Then and Now: How the State of Relationship Recognition Has Changed Since DOMA
Fifteen years ago this month, the U.S. House of Representatives passed the so-called Defense of Marriage Act (DOMA).1 The bill, which defined marriage as a union between one man and one woman under federal law, passed by a vote of 342-67—an outcome that roughly reflected public opinion at the time.2 In this report, we go into a drawer and pull out a snapshot of the country’s views and legal stance toward gay couples at the passage of DOMA and compare it to today.
This 15-year old snapshot seems aged beyond its years, reflecting a country whose views have significantly evolved. Five major indicators illustrate the seismic shift between then and now.
- Public support for allowing gay couples to marry has doubled, from 27% to 53%.
- The number of people living in jurisdictions that provide legal recognition to gay couples has leapt more than ten-fold, from 13 million to 143 million.
- The number of states offering protections and benefits to gay state employees and their partners has jumped more than ten-fold, from 2 to 22.
- The number of Fortune 500 companies offering protections and benefits to gay employees and their partners has increased more than fifteen-fold, from 19 to 291 companies.
- A past Democratic President signed DOMA into law; the present Democratic President supports legislation repealing DOMA and has declined to defend the law in court.
These findings demonstrate a remarkable transformation on this issue to the point that it can be argued there is a crystallizing consensus in favor of legal relationship recognition for gay and lesbian couples—extending all the way to marriage in many parts of the country. In 1996, DOMA was thought to have ended the debate on marriage. But it seems to have been only the beginning of a more profound shift in favor of gay and lesbian couples.
Americans went from skeptical to accepting of gay and lesbian couples.
When DOMA passed in 1996, many Americans saw gay and lesbian people as outsiders. Now, Americans are far more likely to be accepting and see gay couples as part of the mainstream community. On questions from the definition of a family, to knowing someone who is gay, to whether gay couples should be allowed to marry, our country’s views have shifted dramatically across nearly every demographic group—often by twenty percentage points or more. For example, while only 27% of the country supported marriage for gay couples when DOMA was passed, a solid 53% now support allowing gay couples to marry.3 And while only 42% of Americans knew a gay person in 1992 (1996 numbers are not available), now a full 77% say that they know someone who is gay or lesbian.4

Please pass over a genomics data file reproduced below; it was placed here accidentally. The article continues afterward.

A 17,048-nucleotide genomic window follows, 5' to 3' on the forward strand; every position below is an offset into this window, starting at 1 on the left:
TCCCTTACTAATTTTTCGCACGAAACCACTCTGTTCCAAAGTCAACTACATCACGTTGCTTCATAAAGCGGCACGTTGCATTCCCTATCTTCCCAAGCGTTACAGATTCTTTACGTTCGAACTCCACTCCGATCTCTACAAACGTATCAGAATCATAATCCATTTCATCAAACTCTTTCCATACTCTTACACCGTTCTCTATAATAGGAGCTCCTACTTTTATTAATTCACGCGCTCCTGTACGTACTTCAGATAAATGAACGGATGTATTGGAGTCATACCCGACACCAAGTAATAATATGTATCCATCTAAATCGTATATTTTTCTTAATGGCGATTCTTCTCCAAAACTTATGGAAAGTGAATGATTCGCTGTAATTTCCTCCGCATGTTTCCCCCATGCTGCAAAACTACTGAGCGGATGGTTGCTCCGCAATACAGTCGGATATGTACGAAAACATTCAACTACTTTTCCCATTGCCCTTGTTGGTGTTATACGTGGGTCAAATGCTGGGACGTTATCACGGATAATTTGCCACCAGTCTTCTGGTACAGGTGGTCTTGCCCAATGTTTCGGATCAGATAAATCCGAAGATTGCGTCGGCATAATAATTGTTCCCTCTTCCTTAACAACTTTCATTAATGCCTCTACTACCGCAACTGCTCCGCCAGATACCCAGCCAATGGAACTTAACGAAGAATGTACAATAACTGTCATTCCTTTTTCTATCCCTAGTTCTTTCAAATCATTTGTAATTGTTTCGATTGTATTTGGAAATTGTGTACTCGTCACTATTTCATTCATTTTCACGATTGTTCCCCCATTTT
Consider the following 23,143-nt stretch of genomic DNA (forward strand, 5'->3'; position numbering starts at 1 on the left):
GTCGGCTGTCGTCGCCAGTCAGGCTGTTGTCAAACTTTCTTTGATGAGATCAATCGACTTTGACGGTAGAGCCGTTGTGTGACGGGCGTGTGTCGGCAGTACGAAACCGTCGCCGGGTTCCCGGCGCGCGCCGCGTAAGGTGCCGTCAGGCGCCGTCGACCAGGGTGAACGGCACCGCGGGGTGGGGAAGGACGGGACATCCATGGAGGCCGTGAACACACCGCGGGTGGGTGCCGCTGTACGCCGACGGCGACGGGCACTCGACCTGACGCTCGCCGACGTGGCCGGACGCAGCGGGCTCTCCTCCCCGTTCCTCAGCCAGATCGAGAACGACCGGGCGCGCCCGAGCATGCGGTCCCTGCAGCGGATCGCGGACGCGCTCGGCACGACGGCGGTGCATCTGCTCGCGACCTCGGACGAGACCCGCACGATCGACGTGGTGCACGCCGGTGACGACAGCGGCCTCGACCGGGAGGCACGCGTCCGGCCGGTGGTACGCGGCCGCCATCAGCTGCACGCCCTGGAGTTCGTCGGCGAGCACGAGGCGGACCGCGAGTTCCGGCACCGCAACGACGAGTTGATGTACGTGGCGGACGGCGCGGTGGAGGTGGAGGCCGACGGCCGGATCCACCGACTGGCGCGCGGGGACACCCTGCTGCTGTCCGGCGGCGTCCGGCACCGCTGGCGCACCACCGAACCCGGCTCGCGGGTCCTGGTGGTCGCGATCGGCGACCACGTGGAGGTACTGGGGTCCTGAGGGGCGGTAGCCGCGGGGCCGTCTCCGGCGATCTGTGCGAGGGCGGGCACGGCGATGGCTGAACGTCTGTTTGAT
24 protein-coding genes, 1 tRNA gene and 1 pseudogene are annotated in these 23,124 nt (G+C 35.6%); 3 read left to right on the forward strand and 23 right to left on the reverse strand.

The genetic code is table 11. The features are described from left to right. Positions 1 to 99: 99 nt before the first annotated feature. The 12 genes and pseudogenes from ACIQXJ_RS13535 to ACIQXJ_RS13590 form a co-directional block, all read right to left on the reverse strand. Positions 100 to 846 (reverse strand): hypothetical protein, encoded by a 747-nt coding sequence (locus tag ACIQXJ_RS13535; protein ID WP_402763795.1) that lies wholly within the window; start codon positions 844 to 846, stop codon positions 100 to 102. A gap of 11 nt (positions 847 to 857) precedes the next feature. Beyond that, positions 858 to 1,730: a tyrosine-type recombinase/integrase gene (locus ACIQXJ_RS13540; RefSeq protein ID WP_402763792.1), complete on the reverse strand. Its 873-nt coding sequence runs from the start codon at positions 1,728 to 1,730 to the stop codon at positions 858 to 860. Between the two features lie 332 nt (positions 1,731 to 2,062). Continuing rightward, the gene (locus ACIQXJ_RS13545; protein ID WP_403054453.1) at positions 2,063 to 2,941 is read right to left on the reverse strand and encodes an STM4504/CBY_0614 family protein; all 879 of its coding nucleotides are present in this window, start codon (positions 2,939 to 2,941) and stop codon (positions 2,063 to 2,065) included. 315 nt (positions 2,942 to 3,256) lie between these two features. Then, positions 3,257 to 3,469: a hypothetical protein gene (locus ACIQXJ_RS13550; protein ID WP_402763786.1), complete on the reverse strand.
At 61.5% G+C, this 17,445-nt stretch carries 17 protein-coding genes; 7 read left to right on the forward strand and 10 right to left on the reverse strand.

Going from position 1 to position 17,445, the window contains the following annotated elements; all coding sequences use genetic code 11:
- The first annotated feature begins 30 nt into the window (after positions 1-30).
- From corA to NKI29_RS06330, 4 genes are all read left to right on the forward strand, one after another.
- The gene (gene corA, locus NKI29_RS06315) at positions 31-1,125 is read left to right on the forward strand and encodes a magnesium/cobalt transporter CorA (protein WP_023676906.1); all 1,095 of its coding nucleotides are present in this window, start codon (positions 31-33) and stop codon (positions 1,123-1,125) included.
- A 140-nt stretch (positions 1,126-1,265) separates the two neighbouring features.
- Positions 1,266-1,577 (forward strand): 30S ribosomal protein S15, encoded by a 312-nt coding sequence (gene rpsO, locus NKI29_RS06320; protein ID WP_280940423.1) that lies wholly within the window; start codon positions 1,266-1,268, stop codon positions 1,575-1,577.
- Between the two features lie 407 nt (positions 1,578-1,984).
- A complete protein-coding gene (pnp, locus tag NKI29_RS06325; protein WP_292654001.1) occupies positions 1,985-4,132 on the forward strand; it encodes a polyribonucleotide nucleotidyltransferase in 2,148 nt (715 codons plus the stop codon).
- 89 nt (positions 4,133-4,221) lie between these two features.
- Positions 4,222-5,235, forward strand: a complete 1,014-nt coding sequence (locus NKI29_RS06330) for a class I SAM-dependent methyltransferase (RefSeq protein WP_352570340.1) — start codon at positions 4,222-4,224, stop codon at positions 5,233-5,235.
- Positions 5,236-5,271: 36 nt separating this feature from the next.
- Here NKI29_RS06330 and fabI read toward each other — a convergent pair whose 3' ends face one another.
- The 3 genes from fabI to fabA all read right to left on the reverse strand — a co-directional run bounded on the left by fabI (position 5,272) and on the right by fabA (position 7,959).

Public Opinion Shift: 1996-Today (Sources 5-95)
Support for relationship recognition, including allowing gay couples to marry, has drastically increased across the entire population, but this change is even starker among certain key demographics. While 53% of the general public now supports marriage for gay couples, 59% of self-described Independents favor it, as do 65% of moderates.6 And although it has long been evident that younger people are generally more supportive of relationship recognition for gay and lesbian couples than older generations, recent polls showing support for marriage at 70% among Americans ages 18-34 illustrate the staggering degree of this difference of viewpoint.7
Even among those who do not yet favor allowing gay couples to marry, there is broad support for legally recognizing those relationships in a significant way. Even as far back as 2008, significant supermajorities of Americans believed gay couples should have protections like inheritance (74%), social security (67%), health insurance (73%), and hospital visitation (86%).8 Those numbers are likely even higher today.
Laws recognizing gay couples went from isolated to widespread.
In 1996, only 5% of Americans lived in a state or locality that had any form of legal recognition for gay and lesbian relationships. Today, fully 46.4% of the U.S. population resides in a state or locality with a relationship recognition law.9 This translates to an increase from 13 million to 143 million Americans living in a jurisdiction that recognizes gay couples’ relationships.10
Percentage of U.S. Population Living in Jurisdictions with Relationship Recognition11